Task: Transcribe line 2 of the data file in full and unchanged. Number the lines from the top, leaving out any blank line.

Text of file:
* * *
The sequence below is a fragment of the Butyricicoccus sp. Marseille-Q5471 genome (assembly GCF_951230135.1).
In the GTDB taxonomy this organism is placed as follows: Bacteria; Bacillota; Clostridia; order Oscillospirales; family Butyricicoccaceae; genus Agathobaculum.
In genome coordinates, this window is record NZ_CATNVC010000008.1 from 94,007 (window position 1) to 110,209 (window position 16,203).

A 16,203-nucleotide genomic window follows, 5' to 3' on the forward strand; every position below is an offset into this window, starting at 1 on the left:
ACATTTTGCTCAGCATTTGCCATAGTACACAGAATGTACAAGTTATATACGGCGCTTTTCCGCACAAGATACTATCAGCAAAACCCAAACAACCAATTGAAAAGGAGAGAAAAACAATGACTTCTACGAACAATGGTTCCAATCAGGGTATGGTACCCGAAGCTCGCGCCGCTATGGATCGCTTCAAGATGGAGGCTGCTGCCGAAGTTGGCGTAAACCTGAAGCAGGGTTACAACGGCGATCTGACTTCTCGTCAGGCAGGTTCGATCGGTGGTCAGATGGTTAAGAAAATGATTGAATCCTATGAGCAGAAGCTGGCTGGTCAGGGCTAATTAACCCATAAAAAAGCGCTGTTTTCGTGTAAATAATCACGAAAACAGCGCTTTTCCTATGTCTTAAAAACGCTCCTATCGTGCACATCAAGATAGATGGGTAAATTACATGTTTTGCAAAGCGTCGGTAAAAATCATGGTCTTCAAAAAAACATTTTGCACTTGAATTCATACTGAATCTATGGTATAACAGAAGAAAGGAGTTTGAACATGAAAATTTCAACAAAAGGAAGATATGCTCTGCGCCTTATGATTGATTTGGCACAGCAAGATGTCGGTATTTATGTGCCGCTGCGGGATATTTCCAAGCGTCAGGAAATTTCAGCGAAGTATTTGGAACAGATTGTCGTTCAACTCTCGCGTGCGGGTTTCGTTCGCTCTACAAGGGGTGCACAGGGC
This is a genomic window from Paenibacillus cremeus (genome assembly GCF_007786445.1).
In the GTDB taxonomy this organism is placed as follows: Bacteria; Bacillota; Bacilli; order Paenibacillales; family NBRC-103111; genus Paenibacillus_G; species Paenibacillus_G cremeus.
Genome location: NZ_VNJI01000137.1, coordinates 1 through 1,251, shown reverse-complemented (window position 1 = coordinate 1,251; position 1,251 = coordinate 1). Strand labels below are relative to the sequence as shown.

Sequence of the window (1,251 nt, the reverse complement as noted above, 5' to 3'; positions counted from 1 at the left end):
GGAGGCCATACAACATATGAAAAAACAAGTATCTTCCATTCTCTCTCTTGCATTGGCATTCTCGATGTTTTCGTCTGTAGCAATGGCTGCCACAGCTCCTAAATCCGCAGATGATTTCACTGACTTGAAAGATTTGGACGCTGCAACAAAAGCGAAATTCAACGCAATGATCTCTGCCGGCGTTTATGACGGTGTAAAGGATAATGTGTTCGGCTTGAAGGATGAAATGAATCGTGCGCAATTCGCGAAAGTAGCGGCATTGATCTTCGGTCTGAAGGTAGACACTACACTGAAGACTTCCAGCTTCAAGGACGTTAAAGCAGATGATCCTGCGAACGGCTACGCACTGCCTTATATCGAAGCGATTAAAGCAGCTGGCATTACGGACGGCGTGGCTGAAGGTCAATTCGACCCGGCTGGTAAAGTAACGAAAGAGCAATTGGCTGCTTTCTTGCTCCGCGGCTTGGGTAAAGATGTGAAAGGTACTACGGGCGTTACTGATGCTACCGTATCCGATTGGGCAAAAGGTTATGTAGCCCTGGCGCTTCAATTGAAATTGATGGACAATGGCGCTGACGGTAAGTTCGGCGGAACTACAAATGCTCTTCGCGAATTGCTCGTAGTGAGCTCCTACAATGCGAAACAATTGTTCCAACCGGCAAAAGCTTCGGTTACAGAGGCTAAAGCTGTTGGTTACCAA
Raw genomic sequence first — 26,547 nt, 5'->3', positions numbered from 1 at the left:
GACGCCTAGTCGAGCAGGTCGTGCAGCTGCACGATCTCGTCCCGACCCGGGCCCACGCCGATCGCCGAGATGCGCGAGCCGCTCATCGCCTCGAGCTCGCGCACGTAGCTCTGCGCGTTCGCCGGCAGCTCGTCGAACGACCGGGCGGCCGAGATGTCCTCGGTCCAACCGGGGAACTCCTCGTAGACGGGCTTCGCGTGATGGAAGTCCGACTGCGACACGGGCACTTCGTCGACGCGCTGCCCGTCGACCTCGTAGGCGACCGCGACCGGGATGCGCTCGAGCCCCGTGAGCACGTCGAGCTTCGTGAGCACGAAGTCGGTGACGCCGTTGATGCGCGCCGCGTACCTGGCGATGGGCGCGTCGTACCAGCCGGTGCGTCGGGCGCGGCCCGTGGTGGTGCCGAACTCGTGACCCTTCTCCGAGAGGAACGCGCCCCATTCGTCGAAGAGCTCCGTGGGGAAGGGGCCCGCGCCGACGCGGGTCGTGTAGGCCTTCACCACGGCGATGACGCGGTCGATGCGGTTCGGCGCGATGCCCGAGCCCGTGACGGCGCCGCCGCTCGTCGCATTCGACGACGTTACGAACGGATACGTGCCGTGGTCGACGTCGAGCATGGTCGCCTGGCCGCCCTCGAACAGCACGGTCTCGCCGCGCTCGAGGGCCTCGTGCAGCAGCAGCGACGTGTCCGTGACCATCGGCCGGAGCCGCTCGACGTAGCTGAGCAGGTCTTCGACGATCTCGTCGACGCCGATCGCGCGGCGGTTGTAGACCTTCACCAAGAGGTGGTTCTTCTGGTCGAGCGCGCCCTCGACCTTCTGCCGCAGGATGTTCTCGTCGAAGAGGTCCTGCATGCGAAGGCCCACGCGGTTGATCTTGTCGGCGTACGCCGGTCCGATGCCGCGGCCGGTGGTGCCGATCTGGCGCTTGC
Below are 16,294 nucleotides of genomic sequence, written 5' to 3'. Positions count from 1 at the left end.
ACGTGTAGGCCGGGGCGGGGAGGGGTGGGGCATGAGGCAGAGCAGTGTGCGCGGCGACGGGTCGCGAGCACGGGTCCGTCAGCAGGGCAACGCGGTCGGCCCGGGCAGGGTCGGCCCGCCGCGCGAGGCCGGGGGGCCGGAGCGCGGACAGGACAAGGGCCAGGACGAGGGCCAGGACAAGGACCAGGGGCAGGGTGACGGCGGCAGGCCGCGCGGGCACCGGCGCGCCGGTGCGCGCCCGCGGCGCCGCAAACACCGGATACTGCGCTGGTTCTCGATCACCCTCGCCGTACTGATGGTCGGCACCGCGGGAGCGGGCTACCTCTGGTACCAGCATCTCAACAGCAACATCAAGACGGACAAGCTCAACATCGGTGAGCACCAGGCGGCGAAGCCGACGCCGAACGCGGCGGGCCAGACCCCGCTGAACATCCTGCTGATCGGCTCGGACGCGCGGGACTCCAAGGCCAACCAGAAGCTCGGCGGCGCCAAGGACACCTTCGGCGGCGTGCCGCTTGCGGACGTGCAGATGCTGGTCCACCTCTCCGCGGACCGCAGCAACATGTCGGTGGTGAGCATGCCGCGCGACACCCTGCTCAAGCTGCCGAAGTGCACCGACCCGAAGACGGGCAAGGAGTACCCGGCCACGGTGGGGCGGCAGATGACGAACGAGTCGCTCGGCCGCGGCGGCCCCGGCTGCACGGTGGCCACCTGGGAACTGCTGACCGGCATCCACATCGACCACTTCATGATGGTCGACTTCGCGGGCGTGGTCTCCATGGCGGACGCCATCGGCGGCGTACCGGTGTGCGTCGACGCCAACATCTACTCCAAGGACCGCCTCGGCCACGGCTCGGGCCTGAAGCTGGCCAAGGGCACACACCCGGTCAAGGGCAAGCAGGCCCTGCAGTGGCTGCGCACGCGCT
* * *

In the GTDB taxonomy this organism is placed as follows: Bacteria; Bacillota; Clostridia; order Oscillospirales; family Butyricicoccaceae; genus Agathobaculum.